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Support systems for new activities in rural areas
Part 1 - The support system
How to use this guide & Table of Contents
The area's characteristics will
The following factors are particularly decisive:
1) Geographical size
In the context of LEADER, this varies from around 100 km2 in certain islands to over 7 000 km2 in some northern Objective 6 LEADER areas (e.g. 38 800 km2 for the Inlandslaget area in Sweden).
3) Unemployment and social exclusion
Unemployment in LEADER areas can vary from less than 5% (e.g. Clervaux- Vianden in Luxembourg) to more than 30% in some Spanish areas. The extent of unemployment, combined with other forms of social exclusion of certain groups of the local population, very often has a considerable effect on the definition of the main targets of the support system.
4) Dependence on agriculture
This varies from under 3% of the working population in some German LEADER groups to more than 70% in some Greek areas. The level of dependence on agriculture considerably influences the type of activity likely to be developed, the people affected and the methods of aftercare necessary.
5) The degree of specialisation
Some areas have a very diversified economy (the case of many LEADER areas in Northern Italy), whereas others are specialised in one or more key industrial sectors. Areas also differ in their industrial strategy: some emphasise building on core strengths whereas others are more concerned with diversifying out of declining sectors.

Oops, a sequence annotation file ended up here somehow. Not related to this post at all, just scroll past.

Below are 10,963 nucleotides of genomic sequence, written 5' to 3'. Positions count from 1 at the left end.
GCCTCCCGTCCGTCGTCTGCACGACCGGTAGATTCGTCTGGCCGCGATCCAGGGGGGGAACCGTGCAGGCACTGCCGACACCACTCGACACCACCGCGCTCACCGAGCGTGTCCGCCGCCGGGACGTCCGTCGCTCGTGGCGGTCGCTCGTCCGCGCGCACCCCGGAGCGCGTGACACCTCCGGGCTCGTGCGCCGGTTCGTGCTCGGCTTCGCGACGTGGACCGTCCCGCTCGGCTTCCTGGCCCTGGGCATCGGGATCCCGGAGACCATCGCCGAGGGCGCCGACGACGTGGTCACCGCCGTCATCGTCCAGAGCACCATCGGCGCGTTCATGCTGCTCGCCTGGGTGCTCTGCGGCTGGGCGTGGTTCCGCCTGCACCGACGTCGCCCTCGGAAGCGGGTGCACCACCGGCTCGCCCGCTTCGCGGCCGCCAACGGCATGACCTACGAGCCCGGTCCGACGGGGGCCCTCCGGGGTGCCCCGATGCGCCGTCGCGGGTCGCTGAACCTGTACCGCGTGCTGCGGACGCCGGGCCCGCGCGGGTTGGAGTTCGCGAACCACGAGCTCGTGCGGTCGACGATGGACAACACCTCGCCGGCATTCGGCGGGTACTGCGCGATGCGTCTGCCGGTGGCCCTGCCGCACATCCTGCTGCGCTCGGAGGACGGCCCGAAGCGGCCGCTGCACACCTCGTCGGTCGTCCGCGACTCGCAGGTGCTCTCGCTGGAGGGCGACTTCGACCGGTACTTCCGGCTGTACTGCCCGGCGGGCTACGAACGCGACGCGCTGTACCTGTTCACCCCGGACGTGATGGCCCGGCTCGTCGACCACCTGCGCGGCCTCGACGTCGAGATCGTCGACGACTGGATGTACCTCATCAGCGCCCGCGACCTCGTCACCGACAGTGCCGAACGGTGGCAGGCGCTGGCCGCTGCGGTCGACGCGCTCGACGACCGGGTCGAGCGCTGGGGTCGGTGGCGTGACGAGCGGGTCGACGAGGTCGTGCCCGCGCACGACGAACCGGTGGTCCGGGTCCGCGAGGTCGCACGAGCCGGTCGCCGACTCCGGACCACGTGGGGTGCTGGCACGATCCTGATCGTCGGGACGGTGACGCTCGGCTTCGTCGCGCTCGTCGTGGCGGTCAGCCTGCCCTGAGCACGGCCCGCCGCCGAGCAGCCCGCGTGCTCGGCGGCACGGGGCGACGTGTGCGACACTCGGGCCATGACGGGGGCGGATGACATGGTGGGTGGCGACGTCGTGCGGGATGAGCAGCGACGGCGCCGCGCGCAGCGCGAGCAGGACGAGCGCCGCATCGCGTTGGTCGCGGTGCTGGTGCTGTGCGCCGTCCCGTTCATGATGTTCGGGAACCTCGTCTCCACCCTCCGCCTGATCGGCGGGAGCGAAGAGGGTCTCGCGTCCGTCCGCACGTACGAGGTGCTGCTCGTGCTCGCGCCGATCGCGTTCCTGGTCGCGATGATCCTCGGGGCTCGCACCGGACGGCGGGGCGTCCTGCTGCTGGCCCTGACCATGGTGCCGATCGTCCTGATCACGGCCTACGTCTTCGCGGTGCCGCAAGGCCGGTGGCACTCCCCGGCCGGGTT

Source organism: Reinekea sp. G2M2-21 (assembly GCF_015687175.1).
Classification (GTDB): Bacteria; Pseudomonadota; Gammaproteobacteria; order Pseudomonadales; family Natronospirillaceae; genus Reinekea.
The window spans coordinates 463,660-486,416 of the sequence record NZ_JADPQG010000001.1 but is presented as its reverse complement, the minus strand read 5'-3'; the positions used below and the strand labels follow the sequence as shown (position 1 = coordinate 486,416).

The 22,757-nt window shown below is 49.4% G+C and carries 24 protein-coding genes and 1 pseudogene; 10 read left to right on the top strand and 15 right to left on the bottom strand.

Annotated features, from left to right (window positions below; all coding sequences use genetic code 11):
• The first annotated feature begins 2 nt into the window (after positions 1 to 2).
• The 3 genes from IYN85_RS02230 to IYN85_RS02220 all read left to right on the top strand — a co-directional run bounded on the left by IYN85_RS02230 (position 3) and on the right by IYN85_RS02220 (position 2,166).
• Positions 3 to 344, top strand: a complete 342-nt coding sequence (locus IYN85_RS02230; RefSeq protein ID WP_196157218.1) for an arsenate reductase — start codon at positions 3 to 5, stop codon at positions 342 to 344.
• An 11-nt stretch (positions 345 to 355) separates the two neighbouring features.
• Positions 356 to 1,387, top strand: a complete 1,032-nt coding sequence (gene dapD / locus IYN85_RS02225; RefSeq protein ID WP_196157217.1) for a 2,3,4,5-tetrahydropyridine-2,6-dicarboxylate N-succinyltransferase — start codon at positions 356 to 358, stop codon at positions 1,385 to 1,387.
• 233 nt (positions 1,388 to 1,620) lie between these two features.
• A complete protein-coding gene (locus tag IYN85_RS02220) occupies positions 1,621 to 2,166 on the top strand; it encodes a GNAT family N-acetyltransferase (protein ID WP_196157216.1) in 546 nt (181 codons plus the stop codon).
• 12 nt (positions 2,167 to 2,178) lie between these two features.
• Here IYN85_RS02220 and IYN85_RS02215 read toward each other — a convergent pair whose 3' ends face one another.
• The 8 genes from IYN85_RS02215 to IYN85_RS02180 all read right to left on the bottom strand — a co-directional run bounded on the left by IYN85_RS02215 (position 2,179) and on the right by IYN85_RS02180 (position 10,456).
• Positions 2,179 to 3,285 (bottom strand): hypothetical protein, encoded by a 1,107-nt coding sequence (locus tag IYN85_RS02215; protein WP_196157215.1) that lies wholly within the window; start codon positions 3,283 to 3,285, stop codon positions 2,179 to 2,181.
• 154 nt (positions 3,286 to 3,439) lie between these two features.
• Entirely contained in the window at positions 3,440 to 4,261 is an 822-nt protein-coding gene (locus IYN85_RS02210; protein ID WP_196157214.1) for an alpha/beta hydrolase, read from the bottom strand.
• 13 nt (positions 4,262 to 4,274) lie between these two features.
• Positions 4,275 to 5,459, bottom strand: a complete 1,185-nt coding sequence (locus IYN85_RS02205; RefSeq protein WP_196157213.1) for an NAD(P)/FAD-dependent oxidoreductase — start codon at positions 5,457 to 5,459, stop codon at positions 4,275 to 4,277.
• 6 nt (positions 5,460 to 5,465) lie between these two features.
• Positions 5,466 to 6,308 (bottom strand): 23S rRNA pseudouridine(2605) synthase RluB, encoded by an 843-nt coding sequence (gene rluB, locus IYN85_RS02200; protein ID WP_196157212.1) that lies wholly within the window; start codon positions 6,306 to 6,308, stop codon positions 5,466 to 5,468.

6) proximity to large urban centres
Some LEADER areas can almost be considered as commuter suburbs of large conurbations and in certain cases are therefore able to benefit from the services available in towns (a partnership has been formed in this way between the Montana de Navarra LEADER group and the BIC in Pamplona). Others may be situated several hours by road from the nearest service centre, which obliges them to be more independent.
7) Average earnings per inhabitant
This can vary from under half the European average (certain LEADER areas in Greece, Spain and Portugal) to 20% more (certain areas in Northern Europe). It is worth noting that the last two factors affect the supply of rather than the demand for support services: wealthier areas with large service centres are obviously likely to be fairly well covered by other public agencies or the private sector.
8) The levels of qualification of the local population
Levels of qualification can vary considerably from one area to another. The traditional gap existing in this field between rural areas and urban areas has tended to have decreased considerably everywhere, but depending on the infrastructures and teaching efforts made in each country, significant differences still remain between the various regions of Europe.
Because of unemployment in the cities, and also because of the more attractive image of rural areas, many people are now interested in staying in the countryside or going back there as soon as possible. Similarly, many rural areas are managing to attract skilled people with significant experience. The return of these people can open up new opportunities for the area, because many"repatriated" people are responsible for setting up independent businesses.
9) The local population's dynamism and attitude to risk
Paradoxically, this is sometimes inversely proportional to the level of development or income: some communities which have become used to a relatively high standard of living from one or two staple industries, for example, have enormous difficulties in responding to change or taking initiatives. On the other hand, relatively poor areas, with a tradition of "making ends meet" by all kinds of activities, may prove to have enormous resources of energy and inventiveness.